Last post on Mar 10, 2009 at 7:29 AM
You are in the Chevrolet Blazer
What is this discussion about?
GMC Jimmy, Chevrolet Blazer, SUV
#3 of 6 Re: GMC Jimmy emissions [Jnavarrete]
Jan 10, 2009 (9:41 pm)
I will second the Techron vote, but you might want to get the computer scanned to see for sure what set the code. There are other things that can "come and go" that you need to know about.
I just had one where the CEL would come on only when it was very cold (<40) outside. Turned out the thermostat was partially sticking open and wouldn't let the engine warm up within the pre-programmed time parameter. This was on an 02.
Jan 11, 2009 (5:28 am)
The EGR valve is a common source of the SES (Service Engine Soon) warning light. At least the EGR valve is a source of a SES error on pre-1992 S-series vechicles (and probably others too). I have a 1991 S-10 Blazer SUV and the SES light came on a few times after driving at a steady 70 MPH for a few miles after driving thousands of miles in stop and go city driving. Of course the light would go off after stopping the engine and restarting it in ten seconds. I solved th recurring SES light problem by driving at a sustained speed of 80 - 90 MPH for about 20 miles. I suspect the pentel in the EGR valve was stuck due to excessive carbon deposits. The constant low vacuum at high RPM for a sustained period loosened the pentel so it would not send error signals to the ECM.
At the present time, I am runnming a tank full of 93 octane so-called "premium" grade gasoline with a 5 - 1/4 oz. bottle of Lucas #10020 Fuel Injector Cleaner and lubricant. It may be my imigination but the engine seems to run better. The engine pinging under load is gone but that may be due to using the 93 octane fuel. My S-10 has 146,000 miles on the odometer and I am sure it has a substantial amount of carbon build up in the combustion chambers and valves, which will raise the static and dynamic compression ratio to the point the engine needs higher octane gasoline. Another reason a high milage engine requires higher octane gasoline is because oil contamination of the fuel-air mixture in the combustion chambers will raise the fuel octane requirement..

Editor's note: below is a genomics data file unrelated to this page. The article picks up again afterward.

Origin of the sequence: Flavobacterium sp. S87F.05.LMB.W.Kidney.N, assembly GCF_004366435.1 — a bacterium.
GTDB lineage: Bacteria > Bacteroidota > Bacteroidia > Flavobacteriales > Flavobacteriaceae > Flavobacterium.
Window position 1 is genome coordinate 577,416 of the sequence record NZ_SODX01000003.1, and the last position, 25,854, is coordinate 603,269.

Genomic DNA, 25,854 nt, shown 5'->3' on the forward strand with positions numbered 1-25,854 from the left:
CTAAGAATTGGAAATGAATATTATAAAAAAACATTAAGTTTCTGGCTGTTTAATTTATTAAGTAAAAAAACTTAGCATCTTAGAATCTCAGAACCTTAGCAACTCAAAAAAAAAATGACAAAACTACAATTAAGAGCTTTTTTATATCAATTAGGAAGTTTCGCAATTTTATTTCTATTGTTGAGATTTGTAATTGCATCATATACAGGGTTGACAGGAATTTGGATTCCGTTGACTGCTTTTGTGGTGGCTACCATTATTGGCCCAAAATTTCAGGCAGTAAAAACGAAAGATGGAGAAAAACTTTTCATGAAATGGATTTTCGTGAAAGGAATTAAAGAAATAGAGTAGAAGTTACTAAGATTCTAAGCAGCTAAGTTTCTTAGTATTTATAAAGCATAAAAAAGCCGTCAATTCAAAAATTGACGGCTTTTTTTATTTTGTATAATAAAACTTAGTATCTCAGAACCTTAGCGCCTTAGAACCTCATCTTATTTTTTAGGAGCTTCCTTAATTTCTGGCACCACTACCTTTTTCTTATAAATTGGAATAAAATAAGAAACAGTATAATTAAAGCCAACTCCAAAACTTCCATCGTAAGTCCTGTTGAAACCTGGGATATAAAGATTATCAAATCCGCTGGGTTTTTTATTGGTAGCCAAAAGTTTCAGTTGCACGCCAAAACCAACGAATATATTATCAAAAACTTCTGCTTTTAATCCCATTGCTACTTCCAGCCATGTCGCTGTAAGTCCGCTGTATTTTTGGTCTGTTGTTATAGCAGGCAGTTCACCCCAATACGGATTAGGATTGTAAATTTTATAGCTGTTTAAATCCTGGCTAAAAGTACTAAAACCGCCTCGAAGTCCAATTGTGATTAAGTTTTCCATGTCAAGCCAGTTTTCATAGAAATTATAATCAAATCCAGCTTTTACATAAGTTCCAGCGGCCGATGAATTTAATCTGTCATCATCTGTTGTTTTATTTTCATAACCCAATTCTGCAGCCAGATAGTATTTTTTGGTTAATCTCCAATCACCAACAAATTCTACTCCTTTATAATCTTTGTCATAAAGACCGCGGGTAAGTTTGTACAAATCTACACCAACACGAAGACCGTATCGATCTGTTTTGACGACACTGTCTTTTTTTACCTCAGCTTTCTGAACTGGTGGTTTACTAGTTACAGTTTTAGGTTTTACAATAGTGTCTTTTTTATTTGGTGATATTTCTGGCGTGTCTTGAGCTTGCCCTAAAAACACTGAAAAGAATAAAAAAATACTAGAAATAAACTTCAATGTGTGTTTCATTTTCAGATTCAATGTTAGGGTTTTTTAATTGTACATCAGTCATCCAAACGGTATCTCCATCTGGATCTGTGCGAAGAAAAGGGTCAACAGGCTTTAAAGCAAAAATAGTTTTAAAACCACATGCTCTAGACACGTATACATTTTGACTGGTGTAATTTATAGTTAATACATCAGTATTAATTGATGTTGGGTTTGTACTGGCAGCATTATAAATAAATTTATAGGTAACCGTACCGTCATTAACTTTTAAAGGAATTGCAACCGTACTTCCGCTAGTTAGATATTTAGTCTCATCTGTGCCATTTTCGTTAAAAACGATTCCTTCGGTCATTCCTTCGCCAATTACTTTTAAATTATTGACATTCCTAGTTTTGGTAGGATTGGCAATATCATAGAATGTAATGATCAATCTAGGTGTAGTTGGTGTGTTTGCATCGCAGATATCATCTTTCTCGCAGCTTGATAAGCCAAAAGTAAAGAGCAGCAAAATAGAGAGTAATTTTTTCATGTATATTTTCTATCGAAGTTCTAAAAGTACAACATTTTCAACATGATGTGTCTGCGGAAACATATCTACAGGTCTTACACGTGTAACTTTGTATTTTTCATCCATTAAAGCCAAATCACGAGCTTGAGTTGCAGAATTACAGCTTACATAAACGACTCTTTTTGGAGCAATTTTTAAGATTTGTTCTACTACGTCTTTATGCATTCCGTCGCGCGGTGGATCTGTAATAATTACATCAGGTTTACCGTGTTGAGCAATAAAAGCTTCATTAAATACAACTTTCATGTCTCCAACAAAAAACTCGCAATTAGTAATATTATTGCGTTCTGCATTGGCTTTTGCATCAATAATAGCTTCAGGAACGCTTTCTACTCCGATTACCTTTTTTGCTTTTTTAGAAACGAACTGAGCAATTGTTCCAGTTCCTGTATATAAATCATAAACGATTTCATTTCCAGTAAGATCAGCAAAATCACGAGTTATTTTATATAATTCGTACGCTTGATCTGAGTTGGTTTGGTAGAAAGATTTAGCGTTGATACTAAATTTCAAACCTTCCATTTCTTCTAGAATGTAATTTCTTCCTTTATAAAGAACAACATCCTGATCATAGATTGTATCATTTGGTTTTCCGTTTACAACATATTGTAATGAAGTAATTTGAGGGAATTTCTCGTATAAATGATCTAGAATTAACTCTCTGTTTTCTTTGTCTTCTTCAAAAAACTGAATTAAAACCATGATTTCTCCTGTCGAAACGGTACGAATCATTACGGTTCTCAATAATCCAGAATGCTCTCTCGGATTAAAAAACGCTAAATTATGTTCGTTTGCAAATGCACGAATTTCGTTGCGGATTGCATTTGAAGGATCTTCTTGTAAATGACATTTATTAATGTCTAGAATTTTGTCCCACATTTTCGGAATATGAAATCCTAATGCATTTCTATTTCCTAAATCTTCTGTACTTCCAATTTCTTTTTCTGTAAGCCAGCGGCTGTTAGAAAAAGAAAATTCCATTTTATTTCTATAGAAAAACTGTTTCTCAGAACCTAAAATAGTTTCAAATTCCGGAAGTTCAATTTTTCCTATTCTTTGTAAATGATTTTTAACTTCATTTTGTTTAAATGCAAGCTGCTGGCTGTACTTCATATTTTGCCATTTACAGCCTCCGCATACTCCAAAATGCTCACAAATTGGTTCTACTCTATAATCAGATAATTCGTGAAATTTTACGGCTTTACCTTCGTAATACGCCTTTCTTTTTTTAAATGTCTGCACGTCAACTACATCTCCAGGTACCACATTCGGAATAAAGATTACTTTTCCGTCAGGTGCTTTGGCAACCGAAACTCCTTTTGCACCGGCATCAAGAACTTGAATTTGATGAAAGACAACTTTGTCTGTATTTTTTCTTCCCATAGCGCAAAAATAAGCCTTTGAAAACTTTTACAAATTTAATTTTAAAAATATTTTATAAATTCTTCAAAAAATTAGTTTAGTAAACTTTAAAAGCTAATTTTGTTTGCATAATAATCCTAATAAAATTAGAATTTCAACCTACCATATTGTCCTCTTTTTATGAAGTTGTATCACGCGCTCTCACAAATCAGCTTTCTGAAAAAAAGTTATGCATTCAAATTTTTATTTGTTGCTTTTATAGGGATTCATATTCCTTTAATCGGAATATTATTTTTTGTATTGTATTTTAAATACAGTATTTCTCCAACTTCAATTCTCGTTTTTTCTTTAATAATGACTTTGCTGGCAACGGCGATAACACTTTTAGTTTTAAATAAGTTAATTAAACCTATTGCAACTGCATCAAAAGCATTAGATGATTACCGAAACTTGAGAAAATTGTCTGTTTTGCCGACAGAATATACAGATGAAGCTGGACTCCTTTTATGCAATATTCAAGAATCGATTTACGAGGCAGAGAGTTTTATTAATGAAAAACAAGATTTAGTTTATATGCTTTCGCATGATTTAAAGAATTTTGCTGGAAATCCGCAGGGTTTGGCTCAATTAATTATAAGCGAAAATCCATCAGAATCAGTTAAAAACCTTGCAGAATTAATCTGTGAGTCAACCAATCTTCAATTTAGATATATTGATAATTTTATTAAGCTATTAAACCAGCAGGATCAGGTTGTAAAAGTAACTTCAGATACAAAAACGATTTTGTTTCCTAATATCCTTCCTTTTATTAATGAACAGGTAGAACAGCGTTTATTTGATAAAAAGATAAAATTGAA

In my opinion, using a good fuel system cleaner and lubricant on a regular basis may help soften and eliminate carbon depostis and lubricate the fuel pump in the tank which will delay a fuel pump failure.
#5 of 6 Emissions trouble
Mar 10, 2009 (5:42 am)
I have a 2001 GMC Jimmy 4X4, it sat in my mother in laws yard from October 2008 to March 1, 2009. I had to repair a few things before I could drive it. My husband took my Jimmy to have the emissions tested but it would not register when they hooked it up. What should I do?
#6 of 6 Re: Emissions trouble [kitty16]
Mar 10, 2009 (7:29 am)
First off, do not assume the problem is with your car. We just had the same issue on a Saturn that the inspection station claimed could not be "read". Take the vehicle to Autozone, or to anyone you know with an OBDII code reader and see if they can read it.
If the vehicle is running good, no CEL/SES light on, chances are that everything is okay and the inspection station needs to check out their equipment. There is a small chance that something ate some wires or such, damaging the data link to the diagnostic connector, but I would try getting the system read by another source before going down that road.